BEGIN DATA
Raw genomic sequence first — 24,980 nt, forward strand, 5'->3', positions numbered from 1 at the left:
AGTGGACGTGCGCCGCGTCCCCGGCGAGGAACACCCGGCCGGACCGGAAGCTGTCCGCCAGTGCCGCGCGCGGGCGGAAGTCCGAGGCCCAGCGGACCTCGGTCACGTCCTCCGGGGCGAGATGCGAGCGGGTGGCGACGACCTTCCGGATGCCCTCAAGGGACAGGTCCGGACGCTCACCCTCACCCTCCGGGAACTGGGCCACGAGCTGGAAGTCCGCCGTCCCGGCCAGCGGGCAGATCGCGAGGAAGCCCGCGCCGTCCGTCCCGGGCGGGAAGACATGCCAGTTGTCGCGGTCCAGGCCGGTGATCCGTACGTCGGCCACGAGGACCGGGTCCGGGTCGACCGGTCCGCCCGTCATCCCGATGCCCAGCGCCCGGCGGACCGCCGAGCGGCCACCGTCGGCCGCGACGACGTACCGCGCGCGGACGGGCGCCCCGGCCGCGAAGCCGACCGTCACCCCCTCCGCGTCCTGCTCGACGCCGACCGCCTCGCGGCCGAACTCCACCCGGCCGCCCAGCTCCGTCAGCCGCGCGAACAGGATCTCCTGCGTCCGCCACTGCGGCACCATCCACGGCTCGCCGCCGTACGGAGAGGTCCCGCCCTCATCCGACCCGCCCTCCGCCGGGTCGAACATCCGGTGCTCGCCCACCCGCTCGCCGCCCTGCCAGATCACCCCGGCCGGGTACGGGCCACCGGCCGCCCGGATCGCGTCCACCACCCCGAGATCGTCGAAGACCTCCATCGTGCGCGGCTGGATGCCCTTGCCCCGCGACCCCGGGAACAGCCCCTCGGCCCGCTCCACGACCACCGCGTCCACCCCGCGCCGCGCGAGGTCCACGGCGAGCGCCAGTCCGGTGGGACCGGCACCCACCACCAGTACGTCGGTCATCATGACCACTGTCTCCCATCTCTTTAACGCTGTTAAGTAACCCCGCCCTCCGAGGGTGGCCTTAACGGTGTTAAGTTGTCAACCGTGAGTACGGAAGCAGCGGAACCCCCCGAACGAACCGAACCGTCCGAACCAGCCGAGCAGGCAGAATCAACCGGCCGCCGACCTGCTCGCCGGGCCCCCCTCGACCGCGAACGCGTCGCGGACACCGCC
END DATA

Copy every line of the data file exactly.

Raw genomic sequence first — 24,980 nt, forward strand, 5'->3', positions numbered from 1 at the left:
AGTGGACGTGCGCCGCGTCCCCGGCGAGGAACACCCGGCCGGACCGGAAGCTGTCCGCCAGTGCCGCGCGCGGGCGGAAGTCCGAGGCCCAGCGGACCTCGGTCACGTCCTCCGGGGCGAGATGCGAGCGGGTGGCGACGACCTTCCGGATGCCCTCAAGGGACAGGTCCGGACGCTCACCCTCACCCTCCGGGAACTGGGCCACGAGCTGGAAGTCCGCCGTCCCGGCCAGCGGGCAGATCGCGAGGAAGCCCGCGCCGTCCGTCCCGGGCGGGAAGACATGCCAGTTGTCGCGGTCCAGGCCGGTGATCCGTACGTCGGCCACGAGGACCGGGTCCGGGTCGACCGGTCCGCCCGTCATCCCGATGCCCAGCGCCCGGCGGACCGCCGAGCGGCCACCGTCGGCCGCGACGACGTACCGCGCGCGGACGGGCGCCCCGGCCGCGAAGCCGACCGTCACCCCCTCCGCGTCCTGCTCGACGCCGACCGCCTCGCGGCCGAACTCCACCCGGCCGCCCAGCTCCGTCAGCCGCGCGAACAGGATCTCCTGCGTCCGCCACTGCGGCACCATCCACGGCTCGCCGCCGTACGGAGAGGTCCCGCCCTCATCCGACCCGCCCTCCGCCGGGTCGAACATCCGGTGCTCGCCCACCCGCTCGCCGCCCTGCCAGATCACCCCGGCCGGGTACGGGCCACCGGCCGCCCGGATCGCGTCCACCACCCCGAGATCGTCGAAGACCTCCATCGTGCGCGGCTGGATGCCCTTGCCCCGCGACCCCGGGAACAGCCCCTCGGCCCGCTCCACGACCACCGCGTCCACCCCGCGCCGCGCGAGGTCCACGGCGAGCGCCAGTCCGGTGGGACCGGCACCCACCACCAGTACGTCGGTCATCATGACCACTGTCTCCCATCTCTTTAACGCTGTTAAGTAACCCCGCCCTCCGAGGGTGGCCTTAACGGTGTTAAGTTGTCAACCGTGAGTACGGAAGCAGCGGAACCCCCCGAACGAACCGAACCGTCCGAACCAGCCGAGCAGGCAGAATCAACCGGCCGCCGACCTGCTCGCCGGGCCCCCCTCGACCGCGAACGCGTCGCGGACACCGCC